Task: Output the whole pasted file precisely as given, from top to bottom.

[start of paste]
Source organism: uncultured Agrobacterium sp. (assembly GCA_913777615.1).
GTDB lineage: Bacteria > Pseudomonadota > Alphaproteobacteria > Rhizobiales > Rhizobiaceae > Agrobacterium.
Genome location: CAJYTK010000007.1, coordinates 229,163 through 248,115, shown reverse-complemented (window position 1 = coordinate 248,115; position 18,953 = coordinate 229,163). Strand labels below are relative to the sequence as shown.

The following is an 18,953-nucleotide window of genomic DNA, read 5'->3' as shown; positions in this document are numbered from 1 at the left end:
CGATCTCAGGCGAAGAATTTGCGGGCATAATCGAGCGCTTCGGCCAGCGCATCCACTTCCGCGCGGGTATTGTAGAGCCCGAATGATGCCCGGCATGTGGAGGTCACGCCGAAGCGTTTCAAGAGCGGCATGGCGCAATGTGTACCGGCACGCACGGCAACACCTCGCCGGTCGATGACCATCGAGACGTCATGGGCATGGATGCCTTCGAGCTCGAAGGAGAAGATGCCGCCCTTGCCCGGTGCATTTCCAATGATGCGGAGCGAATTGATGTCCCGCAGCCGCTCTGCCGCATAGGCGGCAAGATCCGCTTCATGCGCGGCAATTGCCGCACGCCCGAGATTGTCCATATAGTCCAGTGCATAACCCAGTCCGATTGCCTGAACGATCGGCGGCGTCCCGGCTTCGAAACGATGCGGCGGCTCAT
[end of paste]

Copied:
Source organism: uncultured Agrobacterium sp. (assembly GCA_913777615.1).
GTDB lineage: Bacteria > Pseudomonadota > Alphaproteobacteria > Rhizobiales > Rhizobiaceae > Agrobacterium.
Genome location: CAJYTK010000007.1, coordinates 229,163 through 248,115, shown reverse-complemented (window position 1 = coordinate 248,115; position 18,953 = coordinate 229,163). Strand labels below are relative to the sequence as shown.

The following is an 18,953-nucleotide window of genomic DNA, read 5'->3' as shown; positions in this document are numbered from 1 at the left end:
CGATCTCAGGCGAAGAATTTGCGGGCATAATCGAGCGCTTCGGCCAGCGCATCCACTTCCGCGCGGGTATTGTAGAGCCCGAATGATGCCCGGCATGTGGAGGTCACGCCGAAGCGTTTCAAGAGCGGCATGGCGCAATGTGTACCGGCACGCACGGCAACACCTCGCCGGTCGATGACCATCGAGACGTCATGGGCATGGATGCCTTCGAGCTCGAAGGAGAAGATGCCGCCCTTGCCCGGTGCATTTCCAATGATGCGGAGCGAATTGATGTCCCGCAGCCGCTCTGCCGCATAGGCGGCAAGATCCGCTTCATGCGCGGCAATTGCCGCACGCCCGAGATTGTCCATATAGTCCAGTGCATAACCCAGTCCGATTGCCTGAACGATCGGCGGCGTCCCGGCTTCGAAACGATGCGGCGGCTCAT